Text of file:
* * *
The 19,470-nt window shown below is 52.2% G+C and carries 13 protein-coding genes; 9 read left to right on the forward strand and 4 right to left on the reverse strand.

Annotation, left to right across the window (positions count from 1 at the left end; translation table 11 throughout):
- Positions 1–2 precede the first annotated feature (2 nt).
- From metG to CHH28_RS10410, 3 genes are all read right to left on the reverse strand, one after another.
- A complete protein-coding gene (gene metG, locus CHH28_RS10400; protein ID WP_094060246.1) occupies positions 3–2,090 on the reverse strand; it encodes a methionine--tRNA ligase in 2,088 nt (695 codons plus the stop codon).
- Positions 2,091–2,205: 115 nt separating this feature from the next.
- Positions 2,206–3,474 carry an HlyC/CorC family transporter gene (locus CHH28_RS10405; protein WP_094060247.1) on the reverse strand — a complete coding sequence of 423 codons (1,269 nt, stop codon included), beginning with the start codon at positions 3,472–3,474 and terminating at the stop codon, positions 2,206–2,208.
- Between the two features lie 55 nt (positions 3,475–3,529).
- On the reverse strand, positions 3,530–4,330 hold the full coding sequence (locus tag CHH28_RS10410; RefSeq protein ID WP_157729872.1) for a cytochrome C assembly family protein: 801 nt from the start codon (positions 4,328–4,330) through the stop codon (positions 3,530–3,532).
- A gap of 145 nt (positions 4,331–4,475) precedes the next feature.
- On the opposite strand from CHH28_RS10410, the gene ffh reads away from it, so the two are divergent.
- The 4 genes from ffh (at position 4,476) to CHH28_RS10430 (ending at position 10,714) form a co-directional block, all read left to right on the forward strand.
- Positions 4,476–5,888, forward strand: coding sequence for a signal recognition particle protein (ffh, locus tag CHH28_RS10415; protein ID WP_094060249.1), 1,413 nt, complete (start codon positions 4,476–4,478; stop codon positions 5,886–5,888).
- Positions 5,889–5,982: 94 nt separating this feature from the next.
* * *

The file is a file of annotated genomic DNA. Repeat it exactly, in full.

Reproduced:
The 19,470-nt window shown below is 52.2% G+C and carries 13 protein-coding genes; 9 read left to right on the forward strand and 4 right to left on the reverse strand.

Annotation, left to right across the window (positions count from 1 at the left end; translation table 11 throughout):
- Positions 1–2 precede the first annotated feature (2 nt).
- From metG to CHH28_RS10410, 3 genes are all read right to left on the reverse strand, one after another.
- A complete protein-coding gene (gene metG, locus CHH28_RS10400; protein ID WP_094060246.1) occupies positions 3–2,090 on the reverse strand; it encodes a methionine--tRNA ligase in 2,088 nt (695 codons plus the stop codon).
- Positions 2,091–2,205: 115 nt separating this feature from the next.
- Positions 2,206–3,474 carry an HlyC/CorC family transporter gene (locus CHH28_RS10405; protein WP_094060247.1) on the reverse strand — a complete coding sequence of 423 codons (1,269 nt, stop codon included), beginning with the start codon at positions 3,472–3,474 and terminating at the stop codon, positions 2,206–2,208.
- Between the two features lie 55 nt (positions 3,475–3,529).
- On the reverse strand, positions 3,530–4,330 hold the full coding sequence (locus tag CHH28_RS10410; RefSeq protein ID WP_157729872.1) for a cytochrome C assembly family protein: 801 nt from the start codon (positions 4,328–4,330) through the stop codon (positions 3,530–3,532).
- A gap of 145 nt (positions 4,331–4,475) precedes the next feature.
- On the opposite strand from CHH28_RS10410, the gene ffh reads away from it, so the two are divergent.
- The 4 genes from ffh (at position 4,476) to CHH28_RS10430 (ending at position 10,714) form a co-directional block, all read left to right on the forward strand.
- Positions 4,476–5,888, forward strand: coding sequence for a signal recognition particle protein (ffh, locus tag CHH28_RS10415; protein ID WP_094060249.1), 1,413 nt, complete (start codon positions 4,476–4,478; stop codon positions 5,886–5,888).
- Positions 5,889–5,982: 94 nt separating this feature from the next.